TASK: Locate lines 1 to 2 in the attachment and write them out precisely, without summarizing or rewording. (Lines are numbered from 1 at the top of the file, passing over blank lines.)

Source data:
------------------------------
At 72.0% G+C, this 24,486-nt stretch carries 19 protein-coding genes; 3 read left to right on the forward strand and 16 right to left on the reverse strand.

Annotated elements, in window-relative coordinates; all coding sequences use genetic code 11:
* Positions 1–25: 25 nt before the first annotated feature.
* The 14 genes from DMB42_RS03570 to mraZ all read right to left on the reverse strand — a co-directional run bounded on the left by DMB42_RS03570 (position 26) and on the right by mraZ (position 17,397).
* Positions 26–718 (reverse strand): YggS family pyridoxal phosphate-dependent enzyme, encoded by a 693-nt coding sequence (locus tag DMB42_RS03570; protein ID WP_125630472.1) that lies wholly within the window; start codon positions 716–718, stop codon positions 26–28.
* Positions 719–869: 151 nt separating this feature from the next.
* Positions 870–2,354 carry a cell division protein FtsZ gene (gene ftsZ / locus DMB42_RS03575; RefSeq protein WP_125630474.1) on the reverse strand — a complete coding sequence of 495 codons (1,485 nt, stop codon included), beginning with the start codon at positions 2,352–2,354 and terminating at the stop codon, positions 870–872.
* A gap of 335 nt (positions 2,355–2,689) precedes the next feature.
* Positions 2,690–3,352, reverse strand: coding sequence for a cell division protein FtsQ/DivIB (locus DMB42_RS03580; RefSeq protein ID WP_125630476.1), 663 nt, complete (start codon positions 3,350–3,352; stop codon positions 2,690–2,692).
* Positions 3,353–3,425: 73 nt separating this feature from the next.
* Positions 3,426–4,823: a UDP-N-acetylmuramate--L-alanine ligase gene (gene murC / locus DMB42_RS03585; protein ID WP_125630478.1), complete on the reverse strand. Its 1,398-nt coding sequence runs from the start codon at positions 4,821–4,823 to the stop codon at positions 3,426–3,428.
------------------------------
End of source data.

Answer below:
At 72.0% G+C, this 24,486-nt stretch carries 19 protein-coding genes; 3 read left to right on the forward strand and 16 right to left on the reverse strand.

Annotated elements, in window-relative coordinates; all coding sequences use genetic code 11: